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Proton fails to deliver MexSat-1 satellite
The third Proton mission of 2015 carried the MexSat-1 communications satellite for the Mexican government on May 16, 2015. However the launch failed during the operation of the third stage.
Ground track, flight profile and a timeline for Proton mission to deliver MexSat-1 satellite on May 16, 2015. Credit: ILS
According to GKNPTs Khrunichev, the first, the second and the third stages of the Proton-M rocket were programmed to propel the payload section, including Briz-M stage and the satellite, along a standard eastward ascent trajectory from Baikonur matching an orbital inclination of 51.5 degrees toward the Equator. The payload section should separate from the third stage on a suborbital trajectory nine minutes and 42 seconds in flight, after which, Briz-M was to fire its engine for the first time to reach an initial parking orbit at T+16 minutes 13 seconds into the mission. The second Briz-M maneuver, scheduled to begin one hour and seven minutes after the liftoff, should push the stack to an intermediate orbit, followed by the third and fourth firings to reach a transfer orbit around three hours and 48 minutes into the flight. As usual, the empty external tank of the Briz-M was scheduled to separate between third and fourth maneuvers.
Once the payload section reaches an apogee of the transfer orbit, the Briz-M was programmed to conduct the fifth and final engine firing to enter the geostationary transfer orbit almost nine hours after launch. The stage should then orient the spacecraft in correct attitude and spin it before separation nine hours 13 minutes after the liftoff from Baikonur.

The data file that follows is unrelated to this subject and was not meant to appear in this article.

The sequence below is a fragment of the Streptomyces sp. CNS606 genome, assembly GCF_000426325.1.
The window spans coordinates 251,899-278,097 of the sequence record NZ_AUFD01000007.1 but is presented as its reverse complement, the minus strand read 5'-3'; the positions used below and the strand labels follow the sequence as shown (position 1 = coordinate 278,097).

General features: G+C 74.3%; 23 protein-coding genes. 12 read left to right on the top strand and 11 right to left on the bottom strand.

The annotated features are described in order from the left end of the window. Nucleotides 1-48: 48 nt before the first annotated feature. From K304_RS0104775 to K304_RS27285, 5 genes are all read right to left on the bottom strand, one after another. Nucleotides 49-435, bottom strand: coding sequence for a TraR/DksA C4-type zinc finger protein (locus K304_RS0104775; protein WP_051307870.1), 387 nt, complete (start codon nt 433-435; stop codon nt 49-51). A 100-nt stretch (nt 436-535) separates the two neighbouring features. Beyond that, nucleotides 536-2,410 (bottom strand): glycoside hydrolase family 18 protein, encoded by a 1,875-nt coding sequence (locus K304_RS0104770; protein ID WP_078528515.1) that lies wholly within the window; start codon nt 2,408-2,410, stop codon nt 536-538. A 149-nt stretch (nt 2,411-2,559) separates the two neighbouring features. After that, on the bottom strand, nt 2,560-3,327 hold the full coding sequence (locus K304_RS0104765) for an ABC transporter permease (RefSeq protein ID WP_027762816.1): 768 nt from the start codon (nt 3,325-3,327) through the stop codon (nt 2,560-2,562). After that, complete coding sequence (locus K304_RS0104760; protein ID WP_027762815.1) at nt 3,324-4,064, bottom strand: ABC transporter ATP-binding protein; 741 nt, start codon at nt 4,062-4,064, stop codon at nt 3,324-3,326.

Following the satellite release, Briz-M will make two additional maneuvers to increase its distance from the satellite and to enable safe opening of its onboard valves to empty pressurized compartments. The procedure is designed to prevent possible explosion and resulting proliferation of space junk.
At the end of 2010, the Boeing company announced that it got a contract worth around $1 billion from the Mexican government to build a new-generation satellite communications system including three spacecraft. Two of them would be focused on mobile services and one would provide fixed communications.
The agreement for the launch of MexSat-1 on the Proton rocket in 2013 or 2014 was announced on March 9, 2012. In March 2015, the launch was rescheduled from April 24 to April 29, at 11:07 Moscow Time and by the end of the same month, the spacecraft was ready for its delivery onboard an Antonov-124 Ruslan aircraft from the manufacturing site in California to Baikonur. At the same time, the Briz-M upper stage traveled to the launch site from Moscow by rail.
However in the second half of April, engineers testing the sibling of MexSat-1 satellite -- Morelos-3 -- for an anticipated launch on the US Atlas-5 rocket discovered an anomaly in its giant main antenna for L-band communications. As a result, it was decided to re-check the MexSat-1 as well, requiring to postpone its launch. In the first week of May, the launch was set for May 16.
Due to problems with the fueling of the Briz-M upper stage, the rollout of the rocket to the launch pad was postponed by one day to May 13, however the launch date still remained set for May 16.
The State Commission overseeing the launch convened on May 13, 2015, at 16:00 Moscow Time and approved the rollout of the Proton rocket with MexSat-1 satellite to Site 200 on May 14 at 03:30 Moscow Time, which took place as planned.
The MexSat satellite series was built for the Mexico's Ministry of Communications and Transportation, Secretaria de Communicaciones y Transportes, SCT. The MexSat-1 was also known as Centenario in the memory of the 100th anniversary of the Mexican revolution.